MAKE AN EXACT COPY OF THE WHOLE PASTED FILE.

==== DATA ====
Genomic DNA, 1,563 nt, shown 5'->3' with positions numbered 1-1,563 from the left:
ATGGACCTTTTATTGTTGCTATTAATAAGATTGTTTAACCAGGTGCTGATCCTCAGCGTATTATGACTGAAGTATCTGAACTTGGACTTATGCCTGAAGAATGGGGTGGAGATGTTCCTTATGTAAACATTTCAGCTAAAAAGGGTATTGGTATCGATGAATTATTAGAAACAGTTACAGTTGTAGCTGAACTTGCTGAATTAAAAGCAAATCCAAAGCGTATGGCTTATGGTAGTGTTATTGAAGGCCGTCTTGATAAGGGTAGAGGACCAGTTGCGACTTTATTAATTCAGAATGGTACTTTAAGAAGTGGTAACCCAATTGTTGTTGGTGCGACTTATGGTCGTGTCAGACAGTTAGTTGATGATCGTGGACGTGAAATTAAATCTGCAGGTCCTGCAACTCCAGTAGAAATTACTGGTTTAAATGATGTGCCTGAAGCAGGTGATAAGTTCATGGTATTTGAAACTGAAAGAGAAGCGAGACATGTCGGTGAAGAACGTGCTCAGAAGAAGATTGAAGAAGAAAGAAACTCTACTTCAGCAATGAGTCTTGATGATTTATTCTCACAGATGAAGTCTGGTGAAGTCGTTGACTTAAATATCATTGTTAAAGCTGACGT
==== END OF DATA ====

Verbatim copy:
Genomic DNA, 1,563 nt, shown 5'->3' with positions numbered 1-1,563 from the left:
ATGGACCTTTTATTGTTGCTATTAATAAGATTGTTTAACCAGGTGCTGATCCTCAGCGTATTATGACTGAAGTATCTGAACTTGGACTTATGCCTGAAGAATGGGGTGGAGATGTTCCTTATGTAAACATTTCAGCTAAAAAGGGTATTGGTATCGATGAATTATTAGAAACAGTTACAGTTGTAGCTGAACTTGCTGAATTAAAAGCAAATCCAAAGCGTATGGCTTATGGTAGTGTTATTGAAGGCCGTCTTGATAAGGGTAGAGGACCAGTTGCGACTTTATTAATTCAGAATGGTACTTTAAGAAGTGGTAACCCAATTGTTGTTGGTGCGACTTATGGTCGTGTCAGACAGTTAGTTGATGATCGTGGACGTGAAATTAAATCTGCAGGTCCTGCAACTCCAGTAGAAATTACTGGTTTAAATGATGTGCCTGAAGCAGGTGATAAGTTCATGGTATTTGAAACTGAAAGAGAAGCGAGACATGTCGGTGAAGAACGTGCTCAGAAGAAGATTGAAGAAGAAAGAAACTCTACTTCAGCAATGAGTCTTGATGATTTATTCTCACAGATGAAGTCTGGTGAAGTCGTTGACTTAAATATCATTGTTAAAGCTGACGT